Loading ...
Sorry, an error occurred while loading the content.

Lithuanian and Latvian words for water deriving from different grades?

Expand Messages
  • r_brunner
    Wiktionary gives vanduo as modern Lithuanian for water , and udens as the corresponding Latvian word. In both etymologies the same Proto-Balto-Slavic root
    Message 1 of 6 , May 21, 2013
    • 0 Attachment
      Wiktionary gives 'vanduo' as modern Lithuanian for 'water', and 'udens' as the corresponding Latvian word. In both etymologies the same Proto-Balto-Slavic root of *wondor is given.

      However, at least to me as an etymology hobbyist, the start "ud" of the Latvian word 'udens' suspiciously looks like the zero-grade form *ud- of the PIE root *wed-

      Could it be that the original *wondor was still ablauting in some way and had a zero-grade form, and then Lithuanian kept the o-grade form, whereas Latvian kept the zero-grade form?

      If yes, how this zero-grade form could have looked like? If no, how do you arrive at udens from *wondor?
    • Singh - Jat
      Good points. ________________________________ From: r_brunner To: cybalist@yahoogroups.com Sent: Tuesday, May 21, 2013 11:06 AM
      Message 2 of 6 , May 21, 2013
      • 0 Attachment
        Good points.

        From: r_brunner <rbrunner@...>
        To: cybalist@yahoogroups.com
        Sent: Tuesday, May 21, 2013 11:06 AM
        Subject: [tied] Lithuanian and Latvian words for water deriving from different grades?
         
        Wiktionary gives 'vanduo' as modern Lithuanian for 'water', and 'udens' as the corresponding Latvian word. In both etymologies the same Proto-Balto-Slavic root of *wondor is given.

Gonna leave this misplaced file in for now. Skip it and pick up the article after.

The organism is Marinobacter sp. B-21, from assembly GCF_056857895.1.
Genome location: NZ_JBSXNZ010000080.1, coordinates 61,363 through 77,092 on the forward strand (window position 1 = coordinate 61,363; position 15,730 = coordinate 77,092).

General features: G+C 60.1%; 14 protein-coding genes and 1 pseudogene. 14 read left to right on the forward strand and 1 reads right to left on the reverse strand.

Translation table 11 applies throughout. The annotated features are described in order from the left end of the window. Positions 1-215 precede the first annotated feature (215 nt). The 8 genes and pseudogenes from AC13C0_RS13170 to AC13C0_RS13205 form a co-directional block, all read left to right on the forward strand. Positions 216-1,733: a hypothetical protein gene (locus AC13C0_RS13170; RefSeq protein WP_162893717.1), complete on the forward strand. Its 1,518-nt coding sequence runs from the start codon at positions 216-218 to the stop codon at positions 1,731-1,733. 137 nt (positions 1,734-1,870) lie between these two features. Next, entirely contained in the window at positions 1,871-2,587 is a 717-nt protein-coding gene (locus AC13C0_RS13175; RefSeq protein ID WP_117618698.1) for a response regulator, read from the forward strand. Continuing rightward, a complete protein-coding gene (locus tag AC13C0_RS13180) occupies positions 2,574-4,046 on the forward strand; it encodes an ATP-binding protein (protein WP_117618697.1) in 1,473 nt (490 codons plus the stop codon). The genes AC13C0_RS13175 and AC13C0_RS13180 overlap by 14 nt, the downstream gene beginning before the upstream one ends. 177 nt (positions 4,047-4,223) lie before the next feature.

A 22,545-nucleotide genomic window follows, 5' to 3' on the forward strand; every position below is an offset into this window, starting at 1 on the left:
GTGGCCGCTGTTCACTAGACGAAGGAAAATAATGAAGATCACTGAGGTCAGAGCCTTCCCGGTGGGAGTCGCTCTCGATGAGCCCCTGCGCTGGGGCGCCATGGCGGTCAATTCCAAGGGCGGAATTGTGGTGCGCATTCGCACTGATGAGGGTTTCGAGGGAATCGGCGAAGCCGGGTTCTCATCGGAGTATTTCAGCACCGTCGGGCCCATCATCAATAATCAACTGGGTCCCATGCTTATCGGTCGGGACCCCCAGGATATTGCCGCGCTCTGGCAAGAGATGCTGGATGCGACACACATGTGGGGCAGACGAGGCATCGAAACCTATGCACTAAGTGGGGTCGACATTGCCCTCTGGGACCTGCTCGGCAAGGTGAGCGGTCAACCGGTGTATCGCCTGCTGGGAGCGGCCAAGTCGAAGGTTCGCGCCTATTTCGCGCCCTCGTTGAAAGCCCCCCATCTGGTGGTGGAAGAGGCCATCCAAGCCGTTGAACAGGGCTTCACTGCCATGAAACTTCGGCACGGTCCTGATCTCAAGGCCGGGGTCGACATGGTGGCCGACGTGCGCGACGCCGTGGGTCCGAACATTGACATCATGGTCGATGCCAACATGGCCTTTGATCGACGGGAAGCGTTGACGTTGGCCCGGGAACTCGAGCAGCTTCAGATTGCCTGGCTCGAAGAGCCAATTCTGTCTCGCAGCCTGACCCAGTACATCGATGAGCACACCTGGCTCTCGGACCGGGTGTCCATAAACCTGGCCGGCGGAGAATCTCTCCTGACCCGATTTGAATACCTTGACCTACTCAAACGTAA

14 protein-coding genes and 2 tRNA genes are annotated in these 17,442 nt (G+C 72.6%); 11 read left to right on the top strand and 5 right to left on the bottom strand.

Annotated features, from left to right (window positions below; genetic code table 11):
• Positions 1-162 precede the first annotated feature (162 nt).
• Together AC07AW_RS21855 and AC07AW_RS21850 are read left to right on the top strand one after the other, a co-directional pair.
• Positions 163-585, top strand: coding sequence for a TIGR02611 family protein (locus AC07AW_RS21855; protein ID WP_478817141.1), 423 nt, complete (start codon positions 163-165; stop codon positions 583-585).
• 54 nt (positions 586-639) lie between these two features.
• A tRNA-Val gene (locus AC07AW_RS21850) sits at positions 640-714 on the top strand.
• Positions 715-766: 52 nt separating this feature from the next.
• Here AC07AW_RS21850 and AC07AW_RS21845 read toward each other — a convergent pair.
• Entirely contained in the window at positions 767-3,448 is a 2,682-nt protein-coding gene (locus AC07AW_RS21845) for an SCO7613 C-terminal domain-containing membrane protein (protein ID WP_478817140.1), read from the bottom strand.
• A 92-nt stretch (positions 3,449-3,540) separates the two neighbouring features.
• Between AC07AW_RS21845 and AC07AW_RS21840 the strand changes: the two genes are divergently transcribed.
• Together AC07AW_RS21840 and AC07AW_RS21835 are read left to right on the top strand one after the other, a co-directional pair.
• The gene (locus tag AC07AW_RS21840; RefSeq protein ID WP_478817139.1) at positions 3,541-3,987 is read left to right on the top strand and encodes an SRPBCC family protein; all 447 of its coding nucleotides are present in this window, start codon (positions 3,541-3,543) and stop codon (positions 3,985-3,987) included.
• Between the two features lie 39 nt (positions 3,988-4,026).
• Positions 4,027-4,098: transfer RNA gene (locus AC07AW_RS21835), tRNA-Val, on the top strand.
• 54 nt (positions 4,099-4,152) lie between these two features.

However, at least to me as an etymology hobbyist, the start "ud" of the Latvian word 'udens' suspiciously looks like the zero-grade form *ud- of the PIE root *wed-

        Could it be that the original *wondor was still ablauting in some way and had a zero-grade form, and then Lithuanian kept the o-grade form, whereas Latvian kept the zero-grade form?

        If yes, how this zero-grade form could have looked like? If no, how do you arrive at udens from *wondor?

      • dgkilday57
        ... The Latvian word has a circumflex over the first vowel, which is therefore long and cannot represent zero-grade PIE *ud-. It escapes me how anyone posing
        Message 3 of 6 , May 23, 2013
        • 0 Attachment
          --- In cybalist@yahoogroups.com, "r_brunner" <rbrunner@...> wrote:
          >
          > Wiktionary gives 'vanduo' as modern Lithuanian for 'water', and 'udens' as the corresponding Latvian word. In both etymologies the same Proto-Balto-Slavic root of *wondor is given.
          >
          > However, at least to me as an etymology hobbyist, the start "ud" of the Latvian word 'udens' suspiciously looks like the zero-grade form *ud- of the PIE root *wed-
          >
          > Could it be that the original *wondor was still ablauting in some way and had a zero-grade form, and then Lithuanian kept the o-grade form, whereas Latvian kept the zero-grade form?
          >
          > If yes, how this zero-grade form could have looked like? If no, how do you arrive at udens from *wondor?

          The Latvian word has a circumflex over the first vowel, which is therefore long and cannot represent zero-grade PIE *ud-. It escapes me how anyone posing as a lexicographer can neglect diacritics. The Lithuanian word also has a circumflex over the last vowel. It points to a protoform with nom. sg. *wondo:r, obl. sg. *wonden-, but other BS lgs. do not have the same inflection. For starters see Pokorny, IEW 79-80, and references.

          DGK
        • r_brunner